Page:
by Paulette Frank, Vice President, Sustainability, Johnson & Johnson Family of Consumer Companies
You may be asking – what could a beauty brand, a movie star and a wetland possibly have in common? Well, on October 2nd, I learned first-hand when they all came together at the Ballona Wetlands in Los Angeles to give back to the community and our environment. Over 200 Neutrogena employees arrived at the Ballona Wetlands to clean up litter, to remove invasive plant species (otherwise known as “weeding”), and to resurrect the park sign.
At the same time, the Neutrogena® Naturals Brand Ambassador Kristen Bell kicked off the Every Drop Counts campaign in partnership with The Nature Conservancy to support water conservation efforts. During the month of October, Neutrogena® Naturals is encouraging everyone to visit Neutrogena Facebook and pledge to save one million gallons of water by making small adjustments to their daily routines, such as shortening showers by three minutes and turning off the faucet when brushing your teeth.
Last year, two million gallons of water were saved in October—that’s enough to quench the thirst of two million active Americans on an average day! Like Kristen Bell, millions of people welcome our brands into their lives every day. And this offers us millions of opportunities to create awareness of issues like water conservation and to encourage more sustainable behaviors that are good for us and our planet.
The amount of water wasted from U.S. homes exceeds more than one trillion gallons per year. That’s equivalent to the annual water use of Los Angeles, Chicago, and Miami combined.
Apparently, my children got the memo because they are vigilant about reminding us to conserve water in our home. Even the much anticipated activity of running through the sprinkler during the summer is executed with great care to make sure the garden gets a drink at the same time.
Like us, wetlands play an important role in water conservation. Many people don’t realize that wetlands have an important job to do and they do it, quietly, every day on our behalf. They are nature’s filtration system – absorbing pollution and contaminants as rainwater filters through the eco-system on its way to the groundwater where it can be accessed for human use. Without them, valuable water resources would wash away and cause flooding.
For people living in the Los Angeles area, restoring wetlands has particular significance since wetlands help recharge depleted groundwater, which lessens the need to import water to the area.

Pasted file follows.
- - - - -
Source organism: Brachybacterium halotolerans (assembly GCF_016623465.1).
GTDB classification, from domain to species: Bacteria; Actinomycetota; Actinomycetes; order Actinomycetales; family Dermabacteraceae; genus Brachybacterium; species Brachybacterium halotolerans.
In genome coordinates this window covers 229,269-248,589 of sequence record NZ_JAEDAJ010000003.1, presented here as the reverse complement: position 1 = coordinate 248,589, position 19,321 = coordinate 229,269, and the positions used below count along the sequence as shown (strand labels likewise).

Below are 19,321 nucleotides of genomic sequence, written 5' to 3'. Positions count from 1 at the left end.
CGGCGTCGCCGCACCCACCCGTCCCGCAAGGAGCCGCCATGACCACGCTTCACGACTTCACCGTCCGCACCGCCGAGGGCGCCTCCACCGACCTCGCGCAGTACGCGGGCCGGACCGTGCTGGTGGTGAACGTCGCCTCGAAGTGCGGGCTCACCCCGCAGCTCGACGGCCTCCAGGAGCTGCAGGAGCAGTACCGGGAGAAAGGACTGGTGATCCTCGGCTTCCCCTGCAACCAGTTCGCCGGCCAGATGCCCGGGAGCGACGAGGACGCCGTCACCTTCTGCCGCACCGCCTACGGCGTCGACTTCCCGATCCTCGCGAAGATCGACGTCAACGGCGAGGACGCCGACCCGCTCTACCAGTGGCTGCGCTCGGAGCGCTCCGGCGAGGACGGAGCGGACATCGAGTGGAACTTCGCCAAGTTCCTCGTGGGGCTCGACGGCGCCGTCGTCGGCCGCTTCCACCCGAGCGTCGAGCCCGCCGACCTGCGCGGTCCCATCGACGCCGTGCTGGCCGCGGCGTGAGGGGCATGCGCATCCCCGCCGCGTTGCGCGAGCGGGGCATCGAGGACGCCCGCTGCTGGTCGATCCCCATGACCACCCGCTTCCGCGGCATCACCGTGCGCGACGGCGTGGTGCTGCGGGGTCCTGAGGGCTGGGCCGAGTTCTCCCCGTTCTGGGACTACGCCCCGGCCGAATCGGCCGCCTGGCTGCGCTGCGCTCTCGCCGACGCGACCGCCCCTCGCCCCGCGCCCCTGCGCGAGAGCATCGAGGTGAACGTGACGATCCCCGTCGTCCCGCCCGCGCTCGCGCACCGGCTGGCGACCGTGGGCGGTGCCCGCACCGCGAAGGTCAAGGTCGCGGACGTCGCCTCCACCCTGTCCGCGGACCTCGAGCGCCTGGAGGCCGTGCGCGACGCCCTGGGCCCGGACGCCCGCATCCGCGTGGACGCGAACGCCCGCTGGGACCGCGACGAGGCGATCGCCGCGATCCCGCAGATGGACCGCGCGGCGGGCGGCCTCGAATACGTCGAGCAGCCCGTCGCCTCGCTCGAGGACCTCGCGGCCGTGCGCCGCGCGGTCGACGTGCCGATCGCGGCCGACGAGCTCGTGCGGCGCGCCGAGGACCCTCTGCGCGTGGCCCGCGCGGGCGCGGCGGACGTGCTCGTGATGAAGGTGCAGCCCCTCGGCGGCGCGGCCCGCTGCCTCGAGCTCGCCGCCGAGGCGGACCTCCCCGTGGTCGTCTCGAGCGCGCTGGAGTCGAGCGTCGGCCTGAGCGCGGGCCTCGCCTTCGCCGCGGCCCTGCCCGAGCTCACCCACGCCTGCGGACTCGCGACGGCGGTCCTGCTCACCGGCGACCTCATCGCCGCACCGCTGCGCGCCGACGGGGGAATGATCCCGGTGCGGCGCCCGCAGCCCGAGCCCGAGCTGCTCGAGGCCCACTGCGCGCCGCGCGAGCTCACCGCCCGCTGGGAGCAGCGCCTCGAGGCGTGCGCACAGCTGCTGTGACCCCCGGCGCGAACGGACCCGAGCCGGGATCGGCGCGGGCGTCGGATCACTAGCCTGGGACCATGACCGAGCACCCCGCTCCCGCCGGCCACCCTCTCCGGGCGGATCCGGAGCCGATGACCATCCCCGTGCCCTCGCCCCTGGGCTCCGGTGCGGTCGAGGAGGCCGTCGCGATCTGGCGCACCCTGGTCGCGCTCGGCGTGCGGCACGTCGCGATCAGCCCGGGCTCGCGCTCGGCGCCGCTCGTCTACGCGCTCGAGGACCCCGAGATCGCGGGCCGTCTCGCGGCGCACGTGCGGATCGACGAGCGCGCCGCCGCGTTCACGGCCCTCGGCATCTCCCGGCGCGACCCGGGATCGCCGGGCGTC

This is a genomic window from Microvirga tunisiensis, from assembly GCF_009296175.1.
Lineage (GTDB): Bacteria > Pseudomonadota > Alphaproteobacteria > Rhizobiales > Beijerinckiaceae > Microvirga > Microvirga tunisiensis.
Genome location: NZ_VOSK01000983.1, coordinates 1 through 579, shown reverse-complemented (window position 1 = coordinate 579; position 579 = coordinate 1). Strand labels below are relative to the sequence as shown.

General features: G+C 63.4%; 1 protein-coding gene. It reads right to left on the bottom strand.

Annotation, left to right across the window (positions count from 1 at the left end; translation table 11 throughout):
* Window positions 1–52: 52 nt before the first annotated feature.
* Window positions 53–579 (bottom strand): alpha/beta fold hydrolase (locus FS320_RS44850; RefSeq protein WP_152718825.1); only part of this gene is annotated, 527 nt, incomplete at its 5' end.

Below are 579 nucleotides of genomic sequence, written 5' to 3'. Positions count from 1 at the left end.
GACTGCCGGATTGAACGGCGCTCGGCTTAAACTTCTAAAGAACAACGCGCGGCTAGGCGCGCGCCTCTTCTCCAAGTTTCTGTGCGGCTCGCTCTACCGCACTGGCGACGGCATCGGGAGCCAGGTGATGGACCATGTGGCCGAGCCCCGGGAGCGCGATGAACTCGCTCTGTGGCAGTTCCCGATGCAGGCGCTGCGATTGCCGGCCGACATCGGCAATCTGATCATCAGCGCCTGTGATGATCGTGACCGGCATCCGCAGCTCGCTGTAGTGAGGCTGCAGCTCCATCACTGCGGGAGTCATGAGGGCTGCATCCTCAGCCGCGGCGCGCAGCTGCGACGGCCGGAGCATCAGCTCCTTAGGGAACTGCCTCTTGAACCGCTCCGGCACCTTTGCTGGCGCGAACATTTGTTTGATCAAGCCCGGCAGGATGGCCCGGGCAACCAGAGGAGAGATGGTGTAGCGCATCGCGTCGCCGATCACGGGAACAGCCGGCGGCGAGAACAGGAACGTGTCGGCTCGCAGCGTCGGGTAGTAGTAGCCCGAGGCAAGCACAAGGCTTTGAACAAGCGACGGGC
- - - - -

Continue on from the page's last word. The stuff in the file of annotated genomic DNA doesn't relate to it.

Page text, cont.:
Our personal health and the health of our planet are inextricably linked. And it’s never been more important for us to care for the planet that cares for us. Most people know Neutrogena for its wonderful products and behind those products are thousands of employees putting their hearts into serving the people who use them, the communities in which we live and work and the natural resources we are privileged to use.
On October 2nd, those values were alive at the Ballona wetland where a group of employees came together with a common desire to share a little bit of themselves for the greater good. And as is usually the case with giving back, the volunteers got a lot back in return as well – a day outside away from email, some heart pumping exercise, good laughs with good friends, and a renewed sense of camaraderie.
Looking out across the wetland, I had a feeling it wouldn’t be the last time I’d be seeing a couple hundred white shirts dotted across the landscape.
Paulette Frank currently serves in the role of Vice President, Sustainability for the Johnson & Johnson Family of Consumer Companies. In her role, she provides thought leadership and strategic direction to advance the organization’s sustainability mission. She also represents the company in external forums and in education and awareness building efforts, providing a voice for the company’s values and commitment to help create a healthy future for people, our communities, and the planet. Paulette has been working in the fields of environmental stewardship, employee health & safety and sustainability for over 22 years. In 1997, she joined the Johnson & Johnson Family of Companies where she has served in a number of roles within Environment, Health & Safety, Sustainability and Operations across the enterprise.
Paulette earned her Bachelor of Science degree in Biology from Duke University and her Master of Environmental Studies degree from Yale University’s School of Forestry & Environmental Studies. She serves as an advisory council member for the Center for Business and Environment at Yale. She is on the Board of Directors for Net Impact and a member of the Leadership Council for the Corporate Eco-Forum.
She resides in the quiet countryside of Tewksbury, NJ with her husband, Scott, and her two young sons, Zach & Luke, who inspire her passion for asking why and challenging the status quo.